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Monsanto warns of scarcity of hormone for dairy cows

(Friday, Jan. 30, 2004 -- CropChoice news) -- Andrew Pollack, NY Times, 01/27/04: Genetically engineered growth hormone for cows that is widely used to increase milk production will be in severe short supply this year, its manufacturer, Monsanto, has told dairy farmers.

In letters to farmers and a press release to dairy industry publications Thursday, Monsanto said that customers would be allocated 50 percent of the amount of the hormone that they had bought in the past. The allocation, beginning March 1, is expected to last all year.

A Monsanto spokeswoman, Janice Armstrong, said the cutback came after a Food and Drug Administration inspection in November of the factory at which the product was made. The F.D.A. found that more batches of hormone than expected were failing the factory's quality control tests, she said.

Although those batches were not sold, Ms. Armstrong said, the factory, which is in Austria and is owned by Sandoz, must make changes to correct the problems, cutting into output.

The growth hormone, known as bovine somatotropin and sold under the name Posilac, is used in 22 percent of the nation's dairy cows, according to a 2002 survey by the Department of Agriculture. Injected once every two weeks, the hormone can increase a cow's milk output by 10 percent to 15 percent, according to the company and to farmers.

The product, which has been sold in the United States since 1994, has not been approved in Canada and Europe, primarily because it can cause health problems in cows. The F.D.A. has said that milk from cows treated with the hormone is indistinguishable from milk from untreated cows.

The shortage of growth hormone could tighten supplies of milk a bit, and milk futures prices surged last week in response. Steven A. Larson, managing editor of Hoard's Dairyman, a trade publication, said, however, that the Posilac cutback "would be pretty far down the list" of factors determining milk supply.

Lloyd Holterman, a dairy farmer in Watertown, Wis., said that although the cutback would hurt his milk output, the rise in milk prices would offset that. "We like the high price, so I can't be totally negative," he said.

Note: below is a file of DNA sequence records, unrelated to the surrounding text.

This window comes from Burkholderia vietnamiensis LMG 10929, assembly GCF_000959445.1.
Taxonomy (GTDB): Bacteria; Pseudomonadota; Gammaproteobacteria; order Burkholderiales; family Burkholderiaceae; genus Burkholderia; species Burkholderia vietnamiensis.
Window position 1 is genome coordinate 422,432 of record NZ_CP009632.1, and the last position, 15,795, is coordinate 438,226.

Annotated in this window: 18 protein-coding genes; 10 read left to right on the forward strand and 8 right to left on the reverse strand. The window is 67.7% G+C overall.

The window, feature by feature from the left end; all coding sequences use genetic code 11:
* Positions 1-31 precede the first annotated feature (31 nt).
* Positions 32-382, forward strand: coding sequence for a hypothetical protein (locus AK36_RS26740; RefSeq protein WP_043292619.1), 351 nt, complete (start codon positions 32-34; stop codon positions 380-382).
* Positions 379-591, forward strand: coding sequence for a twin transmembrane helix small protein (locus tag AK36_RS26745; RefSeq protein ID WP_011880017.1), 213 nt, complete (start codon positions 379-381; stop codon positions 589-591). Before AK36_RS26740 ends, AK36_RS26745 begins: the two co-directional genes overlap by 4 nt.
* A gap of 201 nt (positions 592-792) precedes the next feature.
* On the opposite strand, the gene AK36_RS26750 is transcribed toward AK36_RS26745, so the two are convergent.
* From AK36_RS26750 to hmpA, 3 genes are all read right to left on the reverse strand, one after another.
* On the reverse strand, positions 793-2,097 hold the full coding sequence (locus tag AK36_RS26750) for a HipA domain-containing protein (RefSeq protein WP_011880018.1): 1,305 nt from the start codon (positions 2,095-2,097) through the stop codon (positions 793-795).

Monsanto, which is the only supplier of the hormone, told customers in December that it would cut supplies by 15 percent. But the company now says the manufacturing changes will have a greater effect on output than it initially thought.

Monsanto has shifted some production of the main ingredient to a new $180 million factory in Augusta, Ga., but that factory has not received approval to make the final product.

Monsanto, based in St. Louis, also told farmers last week that it was increasing the price of Posilac by 9 percent. It said the increase, the first for the product, was independent of the supply shortfall.

Andrew Kimbrell, executive director of the Center for Food Safety, a Washington group that has tried to have the hormone removed from the market, called the production cutbacks "good news for dairy cows and good news for consumers, though obviously a body blow to Monsanto."

But Kevin W. McCarthy, an analyst at Banc of America Securities, said Monsanto would not be hurt much because Posilac, even before the cutbacks, accounted for what he estimates at $250 million to $300 million in annual sales, or about 5 percent of the company's expected total this year.

"I don't think this is a business investors are particularly focused on, nor should they be," said Mr. McCarthy, whose firm has done investment banking for Monsanto. Monsanto does not break out sales of Posilac.